The City of Dickinson is investing roughly $1 million in a new pipeline to sell its reuse water to Meridian Energy Group’s Davis Refinery in Belfield.

The city currently has a pipeline to direct reuse water from its waste water treatment plant to Tesoro’s Dakota Prairie Plant.

The new pipeline will extend that connection north along 116th Avenue West to Highway 10, where it will meet a pipeline that will be constructed by Meridian.

At 200 gallons per minute, the city will earn roughly $400,000 each year selling reuse water to Meridian, Public Works Director Gary Zuroff said.

“They can exceed that,” he said. “The cost of the line will pay for itself pretty quickly.”

The city is currently securing easements for the project, with plans to prepare designs through winter and take it to bid next spring.

Dan Hedrington, Davis Refinery senior project manager, in a release from Meridian, applauded the agreement with the city.

“It may have taken some time to complete, but in return we have an environmentally sound contract that will benefit Meridian and the city as well,” he wrote. “Processed wastewater from Dickinson, which is currently being discharged into the river, will be recycled, generating a new revenue opportunity for the city. This allows Meridian to reduce the environmental impact of their facilities and activities at the refinery.”

The project is one the city has been considering for years, Zuroff said.

“Even if Meridian didn’t take our water, I’ve been trying to get the water up to that intersection for either a fill station or energy companies to pull water from that area,” he said.

Many opportunities exist for the city to sell its reuse water.

“Energy companies have pulled water from us for fracking,” Zuroff said. “We’ve been looking for an area to get it up to that intersection and make it more accessible. That way, we have the capability to provide additional wastewater to the area east or north or west, also.”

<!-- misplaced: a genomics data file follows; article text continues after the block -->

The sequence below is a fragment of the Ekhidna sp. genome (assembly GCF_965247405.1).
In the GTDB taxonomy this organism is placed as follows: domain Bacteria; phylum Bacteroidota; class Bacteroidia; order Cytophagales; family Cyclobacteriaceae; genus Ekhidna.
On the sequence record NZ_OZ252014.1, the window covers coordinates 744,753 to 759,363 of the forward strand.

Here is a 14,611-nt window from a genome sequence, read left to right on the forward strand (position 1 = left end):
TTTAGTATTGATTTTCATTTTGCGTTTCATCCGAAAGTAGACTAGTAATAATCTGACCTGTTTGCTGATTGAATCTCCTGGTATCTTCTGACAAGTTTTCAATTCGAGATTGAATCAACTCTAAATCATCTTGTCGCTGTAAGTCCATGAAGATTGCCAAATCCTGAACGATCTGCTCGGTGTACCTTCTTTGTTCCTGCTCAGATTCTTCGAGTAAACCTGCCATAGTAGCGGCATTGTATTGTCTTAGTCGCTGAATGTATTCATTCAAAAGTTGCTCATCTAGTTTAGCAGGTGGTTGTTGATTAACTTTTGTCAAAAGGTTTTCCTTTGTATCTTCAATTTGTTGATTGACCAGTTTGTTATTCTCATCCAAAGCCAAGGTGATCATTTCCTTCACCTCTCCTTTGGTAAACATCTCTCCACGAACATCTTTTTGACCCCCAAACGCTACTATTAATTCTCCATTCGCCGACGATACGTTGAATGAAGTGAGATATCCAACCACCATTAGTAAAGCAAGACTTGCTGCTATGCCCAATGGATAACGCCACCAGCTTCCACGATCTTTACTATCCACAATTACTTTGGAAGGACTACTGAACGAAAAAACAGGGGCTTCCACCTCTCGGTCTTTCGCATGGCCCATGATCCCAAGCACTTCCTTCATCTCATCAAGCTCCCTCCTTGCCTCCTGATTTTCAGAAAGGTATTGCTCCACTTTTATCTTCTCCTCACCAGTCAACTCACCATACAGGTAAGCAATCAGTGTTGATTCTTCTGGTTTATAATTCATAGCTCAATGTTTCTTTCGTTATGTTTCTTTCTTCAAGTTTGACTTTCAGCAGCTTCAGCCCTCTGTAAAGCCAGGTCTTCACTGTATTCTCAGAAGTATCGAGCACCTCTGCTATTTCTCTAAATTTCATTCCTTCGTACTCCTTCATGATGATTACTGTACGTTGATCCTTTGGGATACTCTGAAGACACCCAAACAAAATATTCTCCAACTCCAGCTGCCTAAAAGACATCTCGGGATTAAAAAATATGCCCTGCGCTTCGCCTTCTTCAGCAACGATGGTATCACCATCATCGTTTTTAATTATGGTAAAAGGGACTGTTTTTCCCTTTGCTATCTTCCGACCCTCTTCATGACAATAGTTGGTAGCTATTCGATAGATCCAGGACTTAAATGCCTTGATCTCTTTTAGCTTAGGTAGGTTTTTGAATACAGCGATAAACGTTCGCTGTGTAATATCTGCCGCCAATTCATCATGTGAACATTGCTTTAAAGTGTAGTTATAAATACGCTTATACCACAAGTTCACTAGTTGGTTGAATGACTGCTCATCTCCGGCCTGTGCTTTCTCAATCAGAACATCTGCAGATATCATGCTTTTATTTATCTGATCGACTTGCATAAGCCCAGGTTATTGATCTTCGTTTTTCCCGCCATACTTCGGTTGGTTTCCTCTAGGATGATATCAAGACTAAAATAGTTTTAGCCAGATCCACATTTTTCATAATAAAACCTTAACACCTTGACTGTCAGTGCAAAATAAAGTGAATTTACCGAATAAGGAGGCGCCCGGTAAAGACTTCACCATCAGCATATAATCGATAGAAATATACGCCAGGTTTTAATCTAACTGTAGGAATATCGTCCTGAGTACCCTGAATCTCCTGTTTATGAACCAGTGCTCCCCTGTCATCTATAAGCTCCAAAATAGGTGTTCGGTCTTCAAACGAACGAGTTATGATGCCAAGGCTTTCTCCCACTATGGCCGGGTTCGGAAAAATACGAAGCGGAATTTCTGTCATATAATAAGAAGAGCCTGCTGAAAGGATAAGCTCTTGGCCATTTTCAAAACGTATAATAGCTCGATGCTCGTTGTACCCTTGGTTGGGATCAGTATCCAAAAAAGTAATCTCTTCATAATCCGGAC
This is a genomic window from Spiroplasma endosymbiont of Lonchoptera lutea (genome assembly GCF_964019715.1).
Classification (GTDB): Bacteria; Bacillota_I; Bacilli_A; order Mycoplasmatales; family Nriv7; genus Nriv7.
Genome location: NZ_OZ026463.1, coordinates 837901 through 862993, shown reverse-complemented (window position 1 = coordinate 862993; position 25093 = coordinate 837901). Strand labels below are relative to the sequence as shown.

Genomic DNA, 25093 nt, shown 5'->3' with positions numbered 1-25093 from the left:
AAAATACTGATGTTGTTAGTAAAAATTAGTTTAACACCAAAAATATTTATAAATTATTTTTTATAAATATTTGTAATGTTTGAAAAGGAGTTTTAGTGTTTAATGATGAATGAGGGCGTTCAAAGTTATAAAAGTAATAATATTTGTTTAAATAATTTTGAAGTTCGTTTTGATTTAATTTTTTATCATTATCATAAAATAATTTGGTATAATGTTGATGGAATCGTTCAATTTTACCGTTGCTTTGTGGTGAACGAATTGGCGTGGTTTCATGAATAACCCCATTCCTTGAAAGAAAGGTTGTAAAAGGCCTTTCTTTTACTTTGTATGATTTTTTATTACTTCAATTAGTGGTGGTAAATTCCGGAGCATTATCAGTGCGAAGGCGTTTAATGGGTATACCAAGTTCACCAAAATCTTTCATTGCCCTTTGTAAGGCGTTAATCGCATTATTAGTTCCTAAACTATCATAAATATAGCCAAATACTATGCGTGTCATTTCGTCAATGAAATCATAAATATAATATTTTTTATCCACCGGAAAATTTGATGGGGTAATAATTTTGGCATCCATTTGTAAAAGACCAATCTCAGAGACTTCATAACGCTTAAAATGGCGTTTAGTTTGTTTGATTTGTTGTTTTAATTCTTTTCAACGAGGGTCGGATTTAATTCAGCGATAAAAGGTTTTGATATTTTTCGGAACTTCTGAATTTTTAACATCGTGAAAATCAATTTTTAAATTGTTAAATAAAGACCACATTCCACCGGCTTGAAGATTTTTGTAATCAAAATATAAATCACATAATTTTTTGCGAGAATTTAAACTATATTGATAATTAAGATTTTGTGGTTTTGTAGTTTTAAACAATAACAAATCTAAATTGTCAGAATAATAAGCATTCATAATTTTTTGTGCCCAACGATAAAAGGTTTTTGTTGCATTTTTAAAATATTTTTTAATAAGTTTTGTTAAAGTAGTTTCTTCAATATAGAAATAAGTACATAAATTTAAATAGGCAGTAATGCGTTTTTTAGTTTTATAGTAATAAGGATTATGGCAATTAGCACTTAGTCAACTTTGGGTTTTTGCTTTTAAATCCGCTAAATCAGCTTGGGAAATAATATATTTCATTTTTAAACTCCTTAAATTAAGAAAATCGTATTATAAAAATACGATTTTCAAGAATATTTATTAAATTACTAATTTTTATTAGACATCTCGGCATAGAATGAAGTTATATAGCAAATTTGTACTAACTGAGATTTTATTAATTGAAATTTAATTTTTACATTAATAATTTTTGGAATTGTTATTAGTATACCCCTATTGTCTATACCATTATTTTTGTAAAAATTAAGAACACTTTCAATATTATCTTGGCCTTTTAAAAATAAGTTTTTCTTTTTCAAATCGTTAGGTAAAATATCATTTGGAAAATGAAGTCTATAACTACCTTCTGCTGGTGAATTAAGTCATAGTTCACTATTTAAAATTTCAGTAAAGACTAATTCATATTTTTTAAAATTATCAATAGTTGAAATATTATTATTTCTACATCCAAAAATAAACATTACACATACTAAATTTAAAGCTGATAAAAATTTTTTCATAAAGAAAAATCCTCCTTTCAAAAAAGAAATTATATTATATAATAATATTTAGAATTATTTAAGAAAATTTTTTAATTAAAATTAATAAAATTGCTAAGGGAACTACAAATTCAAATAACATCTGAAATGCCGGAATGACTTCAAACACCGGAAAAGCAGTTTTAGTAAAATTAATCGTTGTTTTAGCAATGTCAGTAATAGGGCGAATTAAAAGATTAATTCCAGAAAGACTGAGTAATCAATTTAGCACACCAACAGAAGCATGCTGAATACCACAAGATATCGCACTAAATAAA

He believes the project is an exciting opportunity for both the refinery and the city.

“Anytime the city can benefit from the ability to treat our wastewater and provide it to area industry is a great,” he said. “I’ve been working on this for over two years, and I’m excited we finally got the contract done, and hopefully the project will develop from there.”

The city completed its water reclamation facility in 2014, with the intent of producing quality water that could be sold for reuse.

Dakota Prairie Plant, then owned by MDU Resources Group, was being built at the same time because of the availability of that reuse water.

“At that time, they only needed a four-inch pipeline,” Zuroff said. “Negotiations with them and city decided to upsize the line so the city would have the opportunity to sell reuse water beyond the current refinery.”

While the city was building a wastewater line from its facility to 116th Avenue, it was decided to also upsize that line and its capacity, not just for that refinery, but for future industrial uses in that area.

“The city was set to provide additional reuse water and accept wastewater for the current Davis Refinery,” Zuroff said. “Because of the way the plant was designed and built, and the city’s decision to upsize some of those lines, that’s what got us to this point.”